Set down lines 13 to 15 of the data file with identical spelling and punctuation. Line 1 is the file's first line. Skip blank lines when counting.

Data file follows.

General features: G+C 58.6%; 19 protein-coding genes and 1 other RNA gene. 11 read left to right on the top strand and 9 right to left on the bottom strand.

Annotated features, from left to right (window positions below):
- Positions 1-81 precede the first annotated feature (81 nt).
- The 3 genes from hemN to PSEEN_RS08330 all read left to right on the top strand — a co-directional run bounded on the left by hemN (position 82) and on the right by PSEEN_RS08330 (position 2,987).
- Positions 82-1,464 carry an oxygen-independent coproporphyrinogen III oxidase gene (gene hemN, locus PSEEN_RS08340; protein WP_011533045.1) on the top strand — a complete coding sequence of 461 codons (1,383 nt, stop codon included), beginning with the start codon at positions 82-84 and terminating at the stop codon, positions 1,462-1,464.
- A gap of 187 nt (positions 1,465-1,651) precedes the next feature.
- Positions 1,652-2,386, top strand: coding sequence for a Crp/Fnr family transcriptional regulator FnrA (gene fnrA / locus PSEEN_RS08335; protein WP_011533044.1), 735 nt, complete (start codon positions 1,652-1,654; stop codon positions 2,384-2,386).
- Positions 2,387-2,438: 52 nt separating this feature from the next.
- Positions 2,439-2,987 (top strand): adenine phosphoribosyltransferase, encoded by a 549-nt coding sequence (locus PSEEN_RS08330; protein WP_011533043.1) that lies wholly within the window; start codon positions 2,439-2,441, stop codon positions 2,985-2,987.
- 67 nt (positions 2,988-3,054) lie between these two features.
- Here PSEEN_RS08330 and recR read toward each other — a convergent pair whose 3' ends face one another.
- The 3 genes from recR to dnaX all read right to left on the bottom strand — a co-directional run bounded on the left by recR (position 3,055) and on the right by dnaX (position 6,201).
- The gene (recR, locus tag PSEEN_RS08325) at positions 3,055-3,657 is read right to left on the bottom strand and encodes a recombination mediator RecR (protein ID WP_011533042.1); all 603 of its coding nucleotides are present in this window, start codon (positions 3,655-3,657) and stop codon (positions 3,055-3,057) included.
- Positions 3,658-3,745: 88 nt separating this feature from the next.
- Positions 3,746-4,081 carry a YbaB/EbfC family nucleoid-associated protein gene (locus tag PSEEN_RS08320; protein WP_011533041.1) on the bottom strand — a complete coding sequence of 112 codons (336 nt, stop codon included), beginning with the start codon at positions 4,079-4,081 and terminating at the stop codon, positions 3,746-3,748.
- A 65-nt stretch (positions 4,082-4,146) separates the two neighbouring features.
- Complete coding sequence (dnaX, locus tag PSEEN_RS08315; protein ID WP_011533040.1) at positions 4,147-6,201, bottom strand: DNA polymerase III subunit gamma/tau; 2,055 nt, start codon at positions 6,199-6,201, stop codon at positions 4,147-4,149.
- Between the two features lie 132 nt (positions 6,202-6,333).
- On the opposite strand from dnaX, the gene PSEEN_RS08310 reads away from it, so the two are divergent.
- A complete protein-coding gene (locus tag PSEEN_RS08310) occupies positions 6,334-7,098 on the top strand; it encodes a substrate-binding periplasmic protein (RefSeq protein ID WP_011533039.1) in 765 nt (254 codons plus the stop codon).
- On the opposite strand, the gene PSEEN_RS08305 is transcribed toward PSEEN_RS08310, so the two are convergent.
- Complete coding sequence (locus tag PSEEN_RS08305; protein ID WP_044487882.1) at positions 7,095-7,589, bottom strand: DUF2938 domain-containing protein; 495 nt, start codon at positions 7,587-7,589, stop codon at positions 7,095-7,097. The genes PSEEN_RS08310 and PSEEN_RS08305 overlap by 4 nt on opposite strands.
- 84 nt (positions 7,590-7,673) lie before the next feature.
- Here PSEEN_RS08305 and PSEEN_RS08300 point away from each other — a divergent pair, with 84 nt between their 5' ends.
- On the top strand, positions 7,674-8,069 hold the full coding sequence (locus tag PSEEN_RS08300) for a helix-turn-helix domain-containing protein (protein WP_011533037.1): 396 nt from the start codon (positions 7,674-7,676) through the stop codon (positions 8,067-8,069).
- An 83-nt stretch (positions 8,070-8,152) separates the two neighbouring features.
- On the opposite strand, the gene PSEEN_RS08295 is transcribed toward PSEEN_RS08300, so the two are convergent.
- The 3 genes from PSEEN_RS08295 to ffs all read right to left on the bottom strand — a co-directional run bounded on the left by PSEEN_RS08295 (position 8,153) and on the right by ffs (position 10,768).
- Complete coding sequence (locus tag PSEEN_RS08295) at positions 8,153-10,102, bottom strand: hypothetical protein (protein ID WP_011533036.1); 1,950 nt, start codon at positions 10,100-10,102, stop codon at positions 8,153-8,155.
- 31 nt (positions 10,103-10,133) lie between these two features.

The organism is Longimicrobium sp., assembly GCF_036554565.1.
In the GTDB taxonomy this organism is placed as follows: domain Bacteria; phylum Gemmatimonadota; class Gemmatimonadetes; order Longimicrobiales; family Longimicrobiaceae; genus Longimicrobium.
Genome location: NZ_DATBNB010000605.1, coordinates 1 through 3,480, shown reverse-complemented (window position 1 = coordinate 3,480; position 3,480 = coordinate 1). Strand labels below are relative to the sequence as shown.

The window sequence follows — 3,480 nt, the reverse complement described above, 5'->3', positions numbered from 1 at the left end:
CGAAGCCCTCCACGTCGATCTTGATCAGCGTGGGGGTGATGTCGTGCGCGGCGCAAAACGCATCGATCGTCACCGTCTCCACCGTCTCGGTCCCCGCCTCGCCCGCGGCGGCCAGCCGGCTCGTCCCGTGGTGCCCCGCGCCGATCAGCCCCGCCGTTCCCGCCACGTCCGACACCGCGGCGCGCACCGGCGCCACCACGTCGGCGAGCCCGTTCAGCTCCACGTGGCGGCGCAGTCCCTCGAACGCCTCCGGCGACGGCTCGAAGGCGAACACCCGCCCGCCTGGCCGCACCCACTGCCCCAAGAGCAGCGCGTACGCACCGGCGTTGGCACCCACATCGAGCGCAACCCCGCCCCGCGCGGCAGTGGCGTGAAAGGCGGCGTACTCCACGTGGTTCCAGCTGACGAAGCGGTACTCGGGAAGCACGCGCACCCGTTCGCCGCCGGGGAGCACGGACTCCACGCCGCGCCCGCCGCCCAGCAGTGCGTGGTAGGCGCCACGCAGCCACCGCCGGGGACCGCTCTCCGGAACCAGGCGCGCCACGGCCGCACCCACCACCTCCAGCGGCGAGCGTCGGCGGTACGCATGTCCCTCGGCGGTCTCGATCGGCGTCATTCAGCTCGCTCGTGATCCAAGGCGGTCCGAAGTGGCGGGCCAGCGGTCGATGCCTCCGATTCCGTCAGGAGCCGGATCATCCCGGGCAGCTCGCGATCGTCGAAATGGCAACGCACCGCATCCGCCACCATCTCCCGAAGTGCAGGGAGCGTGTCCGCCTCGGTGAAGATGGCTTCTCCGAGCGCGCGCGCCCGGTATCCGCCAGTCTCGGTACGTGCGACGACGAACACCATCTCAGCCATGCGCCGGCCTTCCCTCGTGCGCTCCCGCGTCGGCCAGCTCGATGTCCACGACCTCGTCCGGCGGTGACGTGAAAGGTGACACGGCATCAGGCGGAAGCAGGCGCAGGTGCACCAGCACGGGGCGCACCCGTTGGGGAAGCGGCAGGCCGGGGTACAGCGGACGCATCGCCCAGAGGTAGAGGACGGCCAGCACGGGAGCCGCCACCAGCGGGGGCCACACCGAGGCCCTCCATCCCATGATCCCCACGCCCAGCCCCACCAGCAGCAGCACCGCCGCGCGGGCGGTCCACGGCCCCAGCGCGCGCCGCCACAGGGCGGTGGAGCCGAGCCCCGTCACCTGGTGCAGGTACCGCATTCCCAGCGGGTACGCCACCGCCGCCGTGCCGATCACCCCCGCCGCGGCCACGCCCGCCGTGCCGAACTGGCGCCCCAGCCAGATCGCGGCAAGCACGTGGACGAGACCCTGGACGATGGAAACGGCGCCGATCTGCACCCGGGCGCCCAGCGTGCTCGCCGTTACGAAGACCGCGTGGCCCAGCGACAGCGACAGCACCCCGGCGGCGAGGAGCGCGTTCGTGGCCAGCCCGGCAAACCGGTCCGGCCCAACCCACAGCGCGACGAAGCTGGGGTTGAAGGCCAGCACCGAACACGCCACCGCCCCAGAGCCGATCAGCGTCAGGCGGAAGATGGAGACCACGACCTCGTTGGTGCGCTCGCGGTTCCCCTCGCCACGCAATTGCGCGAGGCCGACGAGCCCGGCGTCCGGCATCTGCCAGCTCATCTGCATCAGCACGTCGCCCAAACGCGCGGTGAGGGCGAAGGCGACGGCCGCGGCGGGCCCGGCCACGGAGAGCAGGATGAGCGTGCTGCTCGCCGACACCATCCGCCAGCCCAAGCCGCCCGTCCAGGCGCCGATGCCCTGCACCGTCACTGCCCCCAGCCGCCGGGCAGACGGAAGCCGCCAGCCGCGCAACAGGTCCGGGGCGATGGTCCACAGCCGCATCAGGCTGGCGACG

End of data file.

- The gene (recR, locus tag PSEEN_RS08325) at positions 3,055-3,657 is read right to left on the bottom strand and encodes a recombination mediator RecR (protein ID WP_011533042.1); all 603 of its coding nucleotides are present in this window, start codon (positions 3,655-3,657) and stop codon (positions 3,055-3,057) included.
- Positions 3,658-3,745: 88 nt separating this feature from the next.
- Positions 3,746-4,081 carry a YbaB/EbfC family nucleoid-associated protein gene (locus tag PSEEN_RS08320; protein WP_011533041.1) on the bottom strand — a complete coding sequence of 112 codons (336 nt, stop codon included), beginning with the start codon at positions 4,079-4,081 and terminating at the stop codon, positions 3,746-3,748.